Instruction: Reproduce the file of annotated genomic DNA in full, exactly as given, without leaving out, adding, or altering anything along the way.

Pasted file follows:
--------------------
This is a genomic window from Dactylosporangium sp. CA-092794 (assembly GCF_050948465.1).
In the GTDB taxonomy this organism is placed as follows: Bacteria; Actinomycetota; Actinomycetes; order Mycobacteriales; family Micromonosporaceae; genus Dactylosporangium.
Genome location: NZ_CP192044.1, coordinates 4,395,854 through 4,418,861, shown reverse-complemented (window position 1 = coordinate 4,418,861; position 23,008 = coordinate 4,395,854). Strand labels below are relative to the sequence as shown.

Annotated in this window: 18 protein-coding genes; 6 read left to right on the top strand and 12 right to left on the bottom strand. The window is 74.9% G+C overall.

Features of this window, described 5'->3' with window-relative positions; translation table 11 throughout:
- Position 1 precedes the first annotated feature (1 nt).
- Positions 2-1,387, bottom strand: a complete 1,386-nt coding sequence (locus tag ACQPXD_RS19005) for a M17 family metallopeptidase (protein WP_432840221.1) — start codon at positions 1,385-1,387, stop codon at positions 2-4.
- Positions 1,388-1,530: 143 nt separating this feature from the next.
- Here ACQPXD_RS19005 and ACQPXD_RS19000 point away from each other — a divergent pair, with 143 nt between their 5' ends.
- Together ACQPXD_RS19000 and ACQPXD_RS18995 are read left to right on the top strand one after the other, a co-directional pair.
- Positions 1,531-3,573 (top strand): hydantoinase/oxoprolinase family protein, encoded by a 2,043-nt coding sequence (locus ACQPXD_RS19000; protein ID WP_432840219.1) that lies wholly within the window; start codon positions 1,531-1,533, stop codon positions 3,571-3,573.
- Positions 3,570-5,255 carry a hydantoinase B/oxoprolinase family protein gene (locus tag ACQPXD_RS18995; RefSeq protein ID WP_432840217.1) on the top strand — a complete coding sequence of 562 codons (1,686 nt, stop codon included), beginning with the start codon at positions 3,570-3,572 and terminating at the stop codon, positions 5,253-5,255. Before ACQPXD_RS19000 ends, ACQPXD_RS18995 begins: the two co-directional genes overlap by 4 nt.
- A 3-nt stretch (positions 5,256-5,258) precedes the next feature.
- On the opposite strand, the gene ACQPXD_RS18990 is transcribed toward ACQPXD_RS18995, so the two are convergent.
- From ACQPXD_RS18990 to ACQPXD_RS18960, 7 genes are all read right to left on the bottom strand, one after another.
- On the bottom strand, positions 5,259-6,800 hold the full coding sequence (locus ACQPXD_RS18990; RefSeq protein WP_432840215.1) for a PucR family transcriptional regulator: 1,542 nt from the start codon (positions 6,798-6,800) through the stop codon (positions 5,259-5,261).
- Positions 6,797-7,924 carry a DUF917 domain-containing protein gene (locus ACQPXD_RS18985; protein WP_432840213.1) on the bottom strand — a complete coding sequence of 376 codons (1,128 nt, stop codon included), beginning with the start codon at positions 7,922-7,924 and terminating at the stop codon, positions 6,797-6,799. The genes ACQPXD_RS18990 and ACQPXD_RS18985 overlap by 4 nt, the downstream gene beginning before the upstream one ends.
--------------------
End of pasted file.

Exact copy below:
This is a genomic window from Dactylosporangium sp. CA-092794 (assembly GCF_050948465.1).
In the GTDB taxonomy this organism is placed as follows: Bacteria; Actinomycetota; Actinomycetes; order Mycobacteriales; family Micromonosporaceae; genus Dactylosporangium.
Genome location: NZ_CP192044.1, coordinates 4,395,854 through 4,418,861, shown reverse-complemented (window position 1 = coordinate 4,418,861; position 23,008 = coordinate 4,395,854). Strand labels below are relative to the sequence as shown.

Annotated in this window: 18 protein-coding genes; 6 read left to right on the top strand and 12 right to left on the bottom strand. The window is 74.9% G+C overall.

Features of this window, described 5'->3' with window-relative positions; translation table 11 throughout:
- Position 1 precedes the first annotated feature (1 nt).
- Positions 2-1,387, bottom strand: a complete 1,386-nt coding sequence (locus tag ACQPXD_RS19005) for a M17 family metallopeptidase (protein WP_432840221.1) — start codon at positions 1,385-1,387, stop codon at positions 2-4.
- Positions 1,388-1,530: 143 nt separating this feature from the next.
- Here ACQPXD_RS19005 and ACQPXD_RS19000 point away from each other — a divergent pair, with 143 nt between their 5' ends.
- Together ACQPXD_RS19000 and ACQPXD_RS18995 are read left to right on the top strand one after the other, a co-directional pair.
- Positions 1,531-3,573 (top strand): hydantoinase/oxoprolinase family protein, encoded by a 2,043-nt coding sequence (locus ACQPXD_RS19000; protein ID WP_432840219.1) that lies wholly within the window; start codon positions 1,531-1,533, stop codon positions 3,571-3,573.
- Positions 3,570-5,255 carry a hydantoinase B/oxoprolinase family protein gene (locus tag ACQPXD_RS18995; RefSeq protein ID WP_432840217.1) on the top strand — a complete coding sequence of 562 codons (1,686 nt, stop codon included), beginning with the start codon at positions 3,570-3,572 and terminating at the stop codon, positions 5,253-5,255. Before ACQPXD_RS19000 ends, ACQPXD_RS18995 begins: the two co-directional genes overlap by 4 nt.
- A 3-nt stretch (positions 5,256-5,258) precedes the next feature.
- On the opposite strand, the gene ACQPXD_RS18990 is transcribed toward ACQPXD_RS18995, so the two are convergent.
- From ACQPXD_RS18990 to ACQPXD_RS18960, 7 genes are all read right to left on the bottom strand, one after another.
- On the bottom strand, positions 5,259-6,800 hold the full coding sequence (locus ACQPXD_RS18990; RefSeq protein WP_432840215.1) for a PucR family transcriptional regulator: 1,542 nt from the start codon (positions 6,798-6,800) through the stop codon (positions 5,259-5,261).
- Positions 6,797-7,924 carry a DUF917 domain-containing protein gene (locus ACQPXD_RS18985; protein WP_432840213.1) on the bottom strand — a complete coding sequence of 376 codons (1,128 nt, stop codon included), beginning with the start codon at positions 7,922-7,924 and terminating at the stop codon, positions 6,797-6,799. The genes ACQPXD_RS18990 and ACQPXD_RS18985 overlap by 4 nt, the downstream gene beginning before the upstream one ends.